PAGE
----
5. Establish whether the employee has committed a similar offence previously.


Prepare thoroughly for the disciplinary enquiry.

  1. Ensure the employee is informed of the date and time of the enquiry;
  2. Ensure proper allegations is drafted which clearly indicates the date and time the allegations took place;
  3. Serve the notice to attend the disciplinary enquiry on the employee at least 48 hours before the scheduled date of the enquiry;
  4. Prepare questions for your witnesses. Arrange with your witnesses to be available on the date of the enquiry. Questions also need to be prepared for the employee and any possible witnesses which the employee may call to testify at the enquiry;
  5. Prepare a bundle with all the documentary evidence you intend to use;
  6. All evidence must be available and presented in aggravation if the initiator intends to argue aggravating circumstances, for example, previous warnings, damages and loss which the employer suffered or could have suffered and a statement why the trust relationship is broken;
  7. Ensure the bundle of documents contains all the personal information of the employee such as the employee’s contract of employment, signed policies and procedures, disciplinary record, training confirmation and all evidence of the misconduct.


If a sanction of dismissal is issued after the enquiry and the employee believes that the ruling is unfair and incorrect or the procedural process was flawed, the employee has the right to refer a dispute to the Commission for Conciliation, Mediation and Arbitration (CCMA) or relevant Bargaining Council. In this regard, the chairperson should advise the employee of his right to refer a dispute to the CCMA.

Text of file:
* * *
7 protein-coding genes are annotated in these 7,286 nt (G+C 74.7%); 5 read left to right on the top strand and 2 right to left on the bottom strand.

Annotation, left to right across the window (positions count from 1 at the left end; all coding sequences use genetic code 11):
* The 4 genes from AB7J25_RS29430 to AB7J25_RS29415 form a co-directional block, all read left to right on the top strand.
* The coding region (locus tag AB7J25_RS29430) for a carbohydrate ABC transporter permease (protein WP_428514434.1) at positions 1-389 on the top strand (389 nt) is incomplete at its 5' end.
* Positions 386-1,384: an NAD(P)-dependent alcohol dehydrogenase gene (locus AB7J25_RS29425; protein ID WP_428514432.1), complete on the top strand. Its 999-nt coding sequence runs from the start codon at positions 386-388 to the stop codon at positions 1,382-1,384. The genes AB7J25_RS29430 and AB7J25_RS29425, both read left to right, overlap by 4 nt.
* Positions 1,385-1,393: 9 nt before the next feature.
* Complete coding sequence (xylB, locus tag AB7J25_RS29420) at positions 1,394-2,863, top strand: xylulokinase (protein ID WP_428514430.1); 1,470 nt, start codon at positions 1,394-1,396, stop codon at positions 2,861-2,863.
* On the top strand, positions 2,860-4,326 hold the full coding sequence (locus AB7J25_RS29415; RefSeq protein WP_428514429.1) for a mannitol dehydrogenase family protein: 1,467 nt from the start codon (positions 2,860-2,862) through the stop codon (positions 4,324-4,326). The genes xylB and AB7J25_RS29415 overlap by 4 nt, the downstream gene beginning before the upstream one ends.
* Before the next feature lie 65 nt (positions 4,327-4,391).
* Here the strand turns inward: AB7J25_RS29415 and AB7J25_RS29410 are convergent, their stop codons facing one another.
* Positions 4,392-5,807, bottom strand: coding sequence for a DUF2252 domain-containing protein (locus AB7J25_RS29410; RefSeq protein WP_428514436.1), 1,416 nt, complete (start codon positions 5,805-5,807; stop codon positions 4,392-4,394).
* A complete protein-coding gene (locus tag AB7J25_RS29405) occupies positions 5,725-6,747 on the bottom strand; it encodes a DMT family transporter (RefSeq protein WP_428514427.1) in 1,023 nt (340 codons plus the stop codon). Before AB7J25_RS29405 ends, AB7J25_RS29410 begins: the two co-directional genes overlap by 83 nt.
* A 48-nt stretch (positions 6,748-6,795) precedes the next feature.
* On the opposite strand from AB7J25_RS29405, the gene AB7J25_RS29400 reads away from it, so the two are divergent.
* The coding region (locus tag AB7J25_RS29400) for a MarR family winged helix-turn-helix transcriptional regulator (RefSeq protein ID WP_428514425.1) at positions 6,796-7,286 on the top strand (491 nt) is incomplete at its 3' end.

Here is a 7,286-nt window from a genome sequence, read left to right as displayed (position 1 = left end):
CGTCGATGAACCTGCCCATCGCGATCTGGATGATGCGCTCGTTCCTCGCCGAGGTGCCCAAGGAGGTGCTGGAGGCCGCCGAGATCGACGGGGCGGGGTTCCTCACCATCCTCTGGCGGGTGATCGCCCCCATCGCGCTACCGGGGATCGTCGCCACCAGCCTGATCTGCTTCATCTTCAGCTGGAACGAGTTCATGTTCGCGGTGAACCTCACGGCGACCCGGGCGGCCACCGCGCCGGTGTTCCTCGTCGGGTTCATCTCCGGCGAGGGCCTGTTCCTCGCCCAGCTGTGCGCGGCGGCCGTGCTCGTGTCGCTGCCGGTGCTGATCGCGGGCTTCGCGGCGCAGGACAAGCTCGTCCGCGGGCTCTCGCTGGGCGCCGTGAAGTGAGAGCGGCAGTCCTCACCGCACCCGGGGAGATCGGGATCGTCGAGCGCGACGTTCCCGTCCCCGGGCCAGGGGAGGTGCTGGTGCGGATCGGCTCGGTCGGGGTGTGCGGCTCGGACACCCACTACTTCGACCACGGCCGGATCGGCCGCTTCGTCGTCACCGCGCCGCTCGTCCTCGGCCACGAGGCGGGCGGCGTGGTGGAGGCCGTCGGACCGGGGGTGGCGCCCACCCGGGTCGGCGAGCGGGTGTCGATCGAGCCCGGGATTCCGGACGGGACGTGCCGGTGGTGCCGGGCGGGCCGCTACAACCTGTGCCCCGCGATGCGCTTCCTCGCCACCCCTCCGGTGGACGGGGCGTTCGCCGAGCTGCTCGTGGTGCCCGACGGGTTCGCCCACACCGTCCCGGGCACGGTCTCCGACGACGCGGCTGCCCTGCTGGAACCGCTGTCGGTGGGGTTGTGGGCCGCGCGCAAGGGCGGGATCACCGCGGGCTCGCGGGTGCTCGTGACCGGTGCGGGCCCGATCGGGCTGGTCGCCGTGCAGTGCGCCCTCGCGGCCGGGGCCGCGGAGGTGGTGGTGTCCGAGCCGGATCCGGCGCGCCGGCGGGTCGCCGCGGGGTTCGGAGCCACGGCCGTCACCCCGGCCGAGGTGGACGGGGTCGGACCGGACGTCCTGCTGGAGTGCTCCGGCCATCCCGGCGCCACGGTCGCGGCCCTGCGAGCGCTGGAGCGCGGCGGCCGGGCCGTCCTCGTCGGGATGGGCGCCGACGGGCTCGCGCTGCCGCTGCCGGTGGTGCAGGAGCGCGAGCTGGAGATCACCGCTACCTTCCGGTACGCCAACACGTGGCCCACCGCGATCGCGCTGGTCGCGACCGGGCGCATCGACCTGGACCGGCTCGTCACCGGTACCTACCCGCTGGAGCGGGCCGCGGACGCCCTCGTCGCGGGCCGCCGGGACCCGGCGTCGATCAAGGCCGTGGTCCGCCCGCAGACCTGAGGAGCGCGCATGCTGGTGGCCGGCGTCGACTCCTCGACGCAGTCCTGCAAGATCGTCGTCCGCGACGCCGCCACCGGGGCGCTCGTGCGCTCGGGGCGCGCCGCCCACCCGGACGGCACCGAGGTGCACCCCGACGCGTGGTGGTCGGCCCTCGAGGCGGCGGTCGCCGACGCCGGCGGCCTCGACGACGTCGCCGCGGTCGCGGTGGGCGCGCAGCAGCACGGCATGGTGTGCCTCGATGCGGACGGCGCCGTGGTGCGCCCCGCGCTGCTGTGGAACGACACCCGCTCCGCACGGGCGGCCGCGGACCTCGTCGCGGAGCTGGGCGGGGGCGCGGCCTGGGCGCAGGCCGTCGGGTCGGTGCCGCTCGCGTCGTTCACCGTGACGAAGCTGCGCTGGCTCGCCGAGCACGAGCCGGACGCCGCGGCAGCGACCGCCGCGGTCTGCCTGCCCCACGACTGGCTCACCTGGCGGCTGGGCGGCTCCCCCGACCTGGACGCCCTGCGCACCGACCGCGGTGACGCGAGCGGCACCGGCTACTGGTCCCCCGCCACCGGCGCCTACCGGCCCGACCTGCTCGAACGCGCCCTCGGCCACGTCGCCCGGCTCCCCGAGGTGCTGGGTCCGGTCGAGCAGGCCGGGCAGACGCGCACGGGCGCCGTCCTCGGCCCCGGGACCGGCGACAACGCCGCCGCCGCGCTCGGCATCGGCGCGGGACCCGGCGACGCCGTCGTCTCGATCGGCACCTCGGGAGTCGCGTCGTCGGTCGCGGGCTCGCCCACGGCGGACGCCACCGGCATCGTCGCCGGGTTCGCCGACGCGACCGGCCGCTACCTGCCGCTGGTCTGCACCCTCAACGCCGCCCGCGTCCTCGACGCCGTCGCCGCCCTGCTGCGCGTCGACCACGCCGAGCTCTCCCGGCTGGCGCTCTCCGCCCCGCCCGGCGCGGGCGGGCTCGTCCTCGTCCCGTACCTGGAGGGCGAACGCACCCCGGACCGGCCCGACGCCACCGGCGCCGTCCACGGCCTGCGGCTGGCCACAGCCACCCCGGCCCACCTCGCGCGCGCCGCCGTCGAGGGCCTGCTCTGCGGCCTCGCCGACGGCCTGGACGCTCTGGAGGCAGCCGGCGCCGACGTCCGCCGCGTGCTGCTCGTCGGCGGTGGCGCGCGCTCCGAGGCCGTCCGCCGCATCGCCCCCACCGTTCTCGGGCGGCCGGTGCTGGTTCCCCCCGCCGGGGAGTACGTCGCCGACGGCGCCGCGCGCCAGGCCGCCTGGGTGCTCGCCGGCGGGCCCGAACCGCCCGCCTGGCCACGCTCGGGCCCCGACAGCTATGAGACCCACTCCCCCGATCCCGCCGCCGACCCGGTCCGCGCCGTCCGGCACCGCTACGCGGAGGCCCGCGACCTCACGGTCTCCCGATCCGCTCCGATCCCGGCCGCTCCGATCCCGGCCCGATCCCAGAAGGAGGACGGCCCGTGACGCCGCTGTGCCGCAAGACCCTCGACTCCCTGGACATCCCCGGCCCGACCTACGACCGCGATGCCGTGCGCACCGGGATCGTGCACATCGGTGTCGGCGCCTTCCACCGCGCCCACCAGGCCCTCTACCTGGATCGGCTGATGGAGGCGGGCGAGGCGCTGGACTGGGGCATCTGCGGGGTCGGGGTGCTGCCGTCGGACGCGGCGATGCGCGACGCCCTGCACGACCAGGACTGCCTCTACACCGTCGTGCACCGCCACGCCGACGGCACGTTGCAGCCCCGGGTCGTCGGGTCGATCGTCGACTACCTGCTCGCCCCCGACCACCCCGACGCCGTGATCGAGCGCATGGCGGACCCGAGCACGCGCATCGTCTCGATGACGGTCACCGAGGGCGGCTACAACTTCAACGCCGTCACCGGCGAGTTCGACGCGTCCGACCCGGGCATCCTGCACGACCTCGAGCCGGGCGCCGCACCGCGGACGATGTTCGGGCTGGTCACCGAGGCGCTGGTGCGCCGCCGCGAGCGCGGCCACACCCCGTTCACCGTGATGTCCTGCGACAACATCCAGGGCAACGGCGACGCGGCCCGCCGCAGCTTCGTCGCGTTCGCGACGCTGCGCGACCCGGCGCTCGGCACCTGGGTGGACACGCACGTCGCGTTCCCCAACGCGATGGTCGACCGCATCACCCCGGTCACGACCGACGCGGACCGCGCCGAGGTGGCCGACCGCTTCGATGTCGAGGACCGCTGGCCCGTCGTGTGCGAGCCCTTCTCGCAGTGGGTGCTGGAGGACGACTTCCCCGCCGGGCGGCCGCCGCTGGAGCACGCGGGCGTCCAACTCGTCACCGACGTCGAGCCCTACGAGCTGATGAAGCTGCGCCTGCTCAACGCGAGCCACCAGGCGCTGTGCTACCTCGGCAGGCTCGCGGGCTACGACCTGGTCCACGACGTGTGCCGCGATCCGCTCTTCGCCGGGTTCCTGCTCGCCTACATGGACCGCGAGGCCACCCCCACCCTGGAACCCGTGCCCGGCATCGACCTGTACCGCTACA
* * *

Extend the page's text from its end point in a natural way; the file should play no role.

If the dispute is unresolved and referred for arbitration, the employer still bears the onus to prove that the dispute was substantively and procedurally fair. The arbitration process is de novo, meaning determining the matter afresh. The initiator from the disciplinary enquiry should once again be part of the arbitration process, ensuring that the Commissioner is being provided with substantial evidence to prove the case against the employee. The initiator is required to ensure that all witnesses who were part in the disciplinary hearing are available to testify in the arbitration. All evidence which was used in the disciplinary enquiry must be presented in the arbitration, and therefore, the initiator will need to ensure that such evidence is arranged and presented on the said date.


The responsibilities of an initiator are instrumental as they are entrusted with ensuring that all evidence pertaining to the allegations against the employee is presented at the disciplinary enquiry and arbitration, should the matter be referred. A well-equipped and skilled initiator forms the backbone of a successful disciplinary enquiry or arbitration hearing, as to ensure that the allegations against the employee are proven to be substantively and procedurally fair.


Article by: Tiaan Visagie

Dispute Resolution Official – Pretoria